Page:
The CultureMap Interview
Bryan Caswell dishes on Iron Chef beach life, Austin expansion & new Tex-MexTower build out
Houston's Iron Chef ... yes, we like the sound of that.
After months of speculation and anticipation, Bryan Caswell makes his small screen debut this Sunday on The Food Network at 8 p.m. as one of 10 talented chefs vying to be The Next Iron Chef. CultureMap asks Caswell about preparing for reality TV, what he's afraid of on the show (looking like "a big giant") and what's on his agenda back in Texas.
Will he be the champ? His lips are sealed. But fans can try and find out this Sunday at the premiere viewing party at Stella Sola.
CultureMap: How did you decide to do the show? Did you do anything to prepare?
Bryan Caswell: I kinda had been thinking about doing something like that, and The Next Iron Chef was more about the food; the integrity of the show was right. When I first found out, I wanted to start practicing, but it's impossible to know what to practice other than maybe to brush up on things you don't do often. Dessert, every chef needs a dessert, there're just so many ways they could go.
CM: Did anything about filming surprise you?
BC: It's just such a unique situation. Rarely do you get an opportunity to perform in that way. There's a time crunch every day in restaurants, but to be by yourself, having to do everything within an hour, with no support staff ... You can try to practice but it's difficult to recreate — the chairman yelling "Go!", Alton (Brown) asking questions while you work, it takes 15-20 just to calm down it's so intense.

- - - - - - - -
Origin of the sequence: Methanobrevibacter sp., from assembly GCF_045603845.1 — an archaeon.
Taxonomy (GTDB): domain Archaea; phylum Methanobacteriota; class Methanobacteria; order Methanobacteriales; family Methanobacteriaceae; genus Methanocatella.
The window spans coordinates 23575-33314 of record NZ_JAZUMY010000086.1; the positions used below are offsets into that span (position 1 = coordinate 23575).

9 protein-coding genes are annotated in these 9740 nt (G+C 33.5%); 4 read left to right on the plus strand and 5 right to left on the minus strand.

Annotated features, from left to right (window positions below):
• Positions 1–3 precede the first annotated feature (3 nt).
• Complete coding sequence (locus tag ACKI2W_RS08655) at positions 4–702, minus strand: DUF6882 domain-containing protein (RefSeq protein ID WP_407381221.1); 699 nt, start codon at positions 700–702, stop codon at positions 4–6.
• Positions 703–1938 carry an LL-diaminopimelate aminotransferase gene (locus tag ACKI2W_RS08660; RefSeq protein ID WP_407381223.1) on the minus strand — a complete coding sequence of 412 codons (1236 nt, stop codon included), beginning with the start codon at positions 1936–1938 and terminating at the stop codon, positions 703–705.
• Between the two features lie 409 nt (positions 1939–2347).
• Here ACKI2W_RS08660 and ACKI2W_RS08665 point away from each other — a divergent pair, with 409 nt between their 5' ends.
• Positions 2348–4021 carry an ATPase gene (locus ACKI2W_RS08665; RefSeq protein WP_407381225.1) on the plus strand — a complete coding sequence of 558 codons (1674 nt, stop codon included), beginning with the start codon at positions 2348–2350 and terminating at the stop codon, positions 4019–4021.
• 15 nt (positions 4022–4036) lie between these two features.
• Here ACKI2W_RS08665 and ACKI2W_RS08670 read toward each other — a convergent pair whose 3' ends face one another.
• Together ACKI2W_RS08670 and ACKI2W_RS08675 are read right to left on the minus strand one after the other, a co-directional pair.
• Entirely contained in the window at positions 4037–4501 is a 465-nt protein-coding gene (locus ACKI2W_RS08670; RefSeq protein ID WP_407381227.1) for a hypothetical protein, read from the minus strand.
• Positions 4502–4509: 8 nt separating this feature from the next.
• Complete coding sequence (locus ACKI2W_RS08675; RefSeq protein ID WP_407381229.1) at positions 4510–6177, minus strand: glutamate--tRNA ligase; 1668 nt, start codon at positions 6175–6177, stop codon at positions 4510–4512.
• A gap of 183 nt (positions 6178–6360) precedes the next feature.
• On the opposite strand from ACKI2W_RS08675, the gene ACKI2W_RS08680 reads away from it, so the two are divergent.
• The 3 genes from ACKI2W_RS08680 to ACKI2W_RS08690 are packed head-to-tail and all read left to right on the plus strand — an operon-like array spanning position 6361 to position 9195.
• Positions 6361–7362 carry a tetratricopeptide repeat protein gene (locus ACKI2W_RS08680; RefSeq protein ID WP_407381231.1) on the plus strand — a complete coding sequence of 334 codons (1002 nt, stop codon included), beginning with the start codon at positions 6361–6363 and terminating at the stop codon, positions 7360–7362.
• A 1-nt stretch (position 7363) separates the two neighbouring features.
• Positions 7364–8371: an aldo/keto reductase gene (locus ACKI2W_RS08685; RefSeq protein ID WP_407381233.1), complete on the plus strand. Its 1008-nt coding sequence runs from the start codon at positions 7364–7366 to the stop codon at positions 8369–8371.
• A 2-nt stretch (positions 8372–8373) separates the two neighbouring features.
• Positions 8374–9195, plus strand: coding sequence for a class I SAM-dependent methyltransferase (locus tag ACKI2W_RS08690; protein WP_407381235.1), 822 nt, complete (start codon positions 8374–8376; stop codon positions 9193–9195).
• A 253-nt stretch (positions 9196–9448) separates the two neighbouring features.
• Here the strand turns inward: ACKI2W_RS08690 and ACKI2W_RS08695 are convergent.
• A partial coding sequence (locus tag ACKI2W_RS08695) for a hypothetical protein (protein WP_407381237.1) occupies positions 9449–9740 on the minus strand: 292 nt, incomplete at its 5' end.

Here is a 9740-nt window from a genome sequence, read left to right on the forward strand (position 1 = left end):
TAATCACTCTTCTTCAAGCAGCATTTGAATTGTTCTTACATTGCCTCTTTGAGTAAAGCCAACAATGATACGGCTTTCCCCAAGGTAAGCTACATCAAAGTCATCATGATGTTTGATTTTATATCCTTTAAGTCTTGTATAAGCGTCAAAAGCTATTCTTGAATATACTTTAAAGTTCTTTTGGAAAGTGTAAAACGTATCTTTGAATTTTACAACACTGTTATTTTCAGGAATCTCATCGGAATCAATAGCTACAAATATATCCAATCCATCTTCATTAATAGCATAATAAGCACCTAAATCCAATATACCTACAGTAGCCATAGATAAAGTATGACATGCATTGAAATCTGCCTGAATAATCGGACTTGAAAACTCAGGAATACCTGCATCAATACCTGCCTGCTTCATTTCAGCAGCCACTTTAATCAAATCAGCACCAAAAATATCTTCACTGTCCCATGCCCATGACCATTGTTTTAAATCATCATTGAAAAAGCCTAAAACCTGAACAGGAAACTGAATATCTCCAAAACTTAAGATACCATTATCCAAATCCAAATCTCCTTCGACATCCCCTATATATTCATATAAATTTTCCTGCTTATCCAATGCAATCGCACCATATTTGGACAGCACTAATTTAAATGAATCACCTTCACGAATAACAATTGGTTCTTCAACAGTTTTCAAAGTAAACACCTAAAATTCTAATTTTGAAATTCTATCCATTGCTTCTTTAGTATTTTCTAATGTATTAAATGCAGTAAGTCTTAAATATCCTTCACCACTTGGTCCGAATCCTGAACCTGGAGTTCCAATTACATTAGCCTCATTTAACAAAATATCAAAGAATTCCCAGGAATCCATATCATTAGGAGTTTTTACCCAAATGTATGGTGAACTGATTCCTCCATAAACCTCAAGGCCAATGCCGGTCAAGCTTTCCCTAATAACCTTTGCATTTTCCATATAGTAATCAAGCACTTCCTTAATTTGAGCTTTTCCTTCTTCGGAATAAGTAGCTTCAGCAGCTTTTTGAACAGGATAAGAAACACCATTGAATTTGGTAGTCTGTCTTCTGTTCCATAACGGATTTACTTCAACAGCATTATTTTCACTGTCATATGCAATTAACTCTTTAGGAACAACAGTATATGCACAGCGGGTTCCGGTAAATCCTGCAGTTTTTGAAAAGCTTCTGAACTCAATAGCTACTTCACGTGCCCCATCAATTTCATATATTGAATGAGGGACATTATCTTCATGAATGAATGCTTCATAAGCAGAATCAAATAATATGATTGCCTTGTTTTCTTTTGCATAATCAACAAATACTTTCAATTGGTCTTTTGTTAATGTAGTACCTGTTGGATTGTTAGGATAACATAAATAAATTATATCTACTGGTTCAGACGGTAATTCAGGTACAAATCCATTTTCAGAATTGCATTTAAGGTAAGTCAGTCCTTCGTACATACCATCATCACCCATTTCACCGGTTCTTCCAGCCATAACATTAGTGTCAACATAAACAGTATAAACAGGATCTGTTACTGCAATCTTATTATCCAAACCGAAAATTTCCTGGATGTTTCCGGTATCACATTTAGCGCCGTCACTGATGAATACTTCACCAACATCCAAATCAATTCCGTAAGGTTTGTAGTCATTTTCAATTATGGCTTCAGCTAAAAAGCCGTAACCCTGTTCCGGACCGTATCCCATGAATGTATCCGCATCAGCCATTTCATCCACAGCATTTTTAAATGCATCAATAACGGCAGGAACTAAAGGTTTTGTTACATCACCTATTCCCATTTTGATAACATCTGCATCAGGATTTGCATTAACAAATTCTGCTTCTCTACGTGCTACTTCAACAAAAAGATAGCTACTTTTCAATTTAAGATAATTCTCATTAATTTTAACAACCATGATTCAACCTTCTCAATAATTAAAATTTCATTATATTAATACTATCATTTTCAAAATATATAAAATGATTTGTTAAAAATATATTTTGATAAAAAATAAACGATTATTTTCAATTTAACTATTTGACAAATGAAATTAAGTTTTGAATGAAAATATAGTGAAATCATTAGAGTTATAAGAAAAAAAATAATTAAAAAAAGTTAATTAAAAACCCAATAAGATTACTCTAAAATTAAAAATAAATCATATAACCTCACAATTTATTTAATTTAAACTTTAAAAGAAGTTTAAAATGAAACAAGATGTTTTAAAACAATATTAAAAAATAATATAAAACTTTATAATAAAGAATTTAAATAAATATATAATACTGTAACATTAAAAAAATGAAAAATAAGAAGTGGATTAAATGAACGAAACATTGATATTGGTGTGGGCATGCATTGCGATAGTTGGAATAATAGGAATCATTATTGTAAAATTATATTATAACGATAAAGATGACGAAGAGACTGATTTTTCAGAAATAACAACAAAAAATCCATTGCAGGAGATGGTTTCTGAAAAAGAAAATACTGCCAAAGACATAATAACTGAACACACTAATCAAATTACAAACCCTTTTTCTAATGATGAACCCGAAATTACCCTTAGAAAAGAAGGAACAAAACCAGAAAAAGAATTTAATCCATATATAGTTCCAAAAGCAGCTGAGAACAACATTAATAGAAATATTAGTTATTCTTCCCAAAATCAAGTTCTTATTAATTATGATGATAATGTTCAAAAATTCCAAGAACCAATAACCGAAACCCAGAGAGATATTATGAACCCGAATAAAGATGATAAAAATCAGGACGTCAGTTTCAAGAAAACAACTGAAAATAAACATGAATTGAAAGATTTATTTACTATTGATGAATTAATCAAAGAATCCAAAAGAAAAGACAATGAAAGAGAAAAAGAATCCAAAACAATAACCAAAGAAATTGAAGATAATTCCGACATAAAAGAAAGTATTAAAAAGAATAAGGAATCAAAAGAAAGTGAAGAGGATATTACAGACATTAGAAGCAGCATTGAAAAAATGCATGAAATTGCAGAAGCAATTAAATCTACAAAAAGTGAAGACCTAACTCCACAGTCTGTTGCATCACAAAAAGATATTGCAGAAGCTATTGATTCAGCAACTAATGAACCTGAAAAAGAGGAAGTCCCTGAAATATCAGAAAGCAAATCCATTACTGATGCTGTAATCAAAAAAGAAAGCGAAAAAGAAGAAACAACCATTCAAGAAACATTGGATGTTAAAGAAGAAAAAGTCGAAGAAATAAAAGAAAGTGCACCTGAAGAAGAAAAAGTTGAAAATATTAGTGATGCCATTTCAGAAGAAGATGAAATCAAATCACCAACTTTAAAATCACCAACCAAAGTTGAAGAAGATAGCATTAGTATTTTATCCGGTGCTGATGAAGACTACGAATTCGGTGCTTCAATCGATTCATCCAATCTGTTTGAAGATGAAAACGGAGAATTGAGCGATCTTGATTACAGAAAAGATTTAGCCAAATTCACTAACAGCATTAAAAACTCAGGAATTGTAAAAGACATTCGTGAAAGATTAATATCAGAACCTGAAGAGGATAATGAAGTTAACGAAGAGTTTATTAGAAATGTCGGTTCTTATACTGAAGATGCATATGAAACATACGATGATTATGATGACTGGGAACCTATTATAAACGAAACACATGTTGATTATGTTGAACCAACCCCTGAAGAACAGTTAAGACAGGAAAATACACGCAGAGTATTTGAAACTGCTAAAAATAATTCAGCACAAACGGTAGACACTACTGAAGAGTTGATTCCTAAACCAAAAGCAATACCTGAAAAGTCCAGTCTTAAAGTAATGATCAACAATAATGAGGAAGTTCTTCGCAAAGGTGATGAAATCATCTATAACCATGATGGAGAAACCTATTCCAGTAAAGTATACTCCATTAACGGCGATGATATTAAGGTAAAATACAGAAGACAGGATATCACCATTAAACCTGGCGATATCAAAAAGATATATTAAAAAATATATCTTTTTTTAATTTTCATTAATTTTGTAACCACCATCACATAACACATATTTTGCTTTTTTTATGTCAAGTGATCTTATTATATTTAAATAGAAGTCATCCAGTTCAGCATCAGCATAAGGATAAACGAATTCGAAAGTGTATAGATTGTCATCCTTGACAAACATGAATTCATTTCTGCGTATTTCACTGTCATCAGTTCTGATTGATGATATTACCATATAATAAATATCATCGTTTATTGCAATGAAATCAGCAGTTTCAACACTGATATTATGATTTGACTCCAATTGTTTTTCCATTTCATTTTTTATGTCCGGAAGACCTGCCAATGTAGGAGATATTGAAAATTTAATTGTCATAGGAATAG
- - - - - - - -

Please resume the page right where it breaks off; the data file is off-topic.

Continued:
Nothing could have prepared me for 25 cameras in my face all day long. In the interviews at first you're worried what you say, but after a while you drop it and be yourself. As far as cooking, I don't remember seeing the camera during the challenges. I'm just focused.
You know that movie with Kevin Costner where he's a pitcher and when he's on the mound he gets in the zone and the whole stadium just goes away? It's kinda like that, everything goes away, I'm focusing on doing what I do. I knocked over few cameramen, but it didn't bother me.
CM: What was the most difficult challenge? There's a preview of you guys cooking on a beach ...
BC: It's hard to say what was the most difficult. I've been cooking at camps on the beach, all types, before I was even a chef. The biggest challenge was the wind, people would run by and kick up sand.
CM: Walking in, who did you think was your biggest competition?
BC: I remember first sitting down and the meet and greet and seeing Ming Tsai. I asked him, "What's your involvement with the show?" and he told me he was a contestant. I was like, "WTF?"
He's got hours of TV time, he's an old school kind of master. All the other guys were in my demographic, young chefs with their own shingle.
CM: How is your Tex-Mex place (in Houston) coming along? We hear you might be opening a restaurant in Austin?
BC: It's fantastic, hopefully we'll be out of the build out and open at the end of January. No name yet.
Austin, that would be great but there's nothing to announce yet. We'd like to expand Little Bigs, and Austin near UT would be perfect for that, we've definitely looked at some properties, but nothing so far. I think Austin would be great though.